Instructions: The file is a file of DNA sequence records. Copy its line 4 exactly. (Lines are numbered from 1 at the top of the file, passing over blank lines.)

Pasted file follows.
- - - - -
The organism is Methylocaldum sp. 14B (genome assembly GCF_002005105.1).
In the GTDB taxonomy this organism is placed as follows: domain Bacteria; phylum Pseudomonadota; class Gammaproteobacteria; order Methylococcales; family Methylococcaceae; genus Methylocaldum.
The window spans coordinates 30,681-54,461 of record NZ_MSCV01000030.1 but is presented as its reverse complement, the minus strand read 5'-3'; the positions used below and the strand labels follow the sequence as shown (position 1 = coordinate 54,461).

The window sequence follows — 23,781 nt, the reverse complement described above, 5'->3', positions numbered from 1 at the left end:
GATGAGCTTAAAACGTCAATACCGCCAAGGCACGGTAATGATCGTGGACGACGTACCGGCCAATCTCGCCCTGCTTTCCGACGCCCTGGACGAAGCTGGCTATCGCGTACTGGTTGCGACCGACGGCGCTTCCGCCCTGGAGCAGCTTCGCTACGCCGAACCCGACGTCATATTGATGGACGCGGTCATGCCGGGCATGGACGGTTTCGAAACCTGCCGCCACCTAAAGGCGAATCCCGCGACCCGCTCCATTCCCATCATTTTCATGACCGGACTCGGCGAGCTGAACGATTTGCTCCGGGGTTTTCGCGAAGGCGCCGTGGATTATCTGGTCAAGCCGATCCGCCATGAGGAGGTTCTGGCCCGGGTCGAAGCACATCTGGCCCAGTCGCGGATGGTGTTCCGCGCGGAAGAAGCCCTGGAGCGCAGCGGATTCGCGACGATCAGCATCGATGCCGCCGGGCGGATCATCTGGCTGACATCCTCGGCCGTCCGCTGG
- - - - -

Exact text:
The window sequence follows — 23,781 nt, the reverse complement described above, 5'->3', positions numbered from 1 at the left end: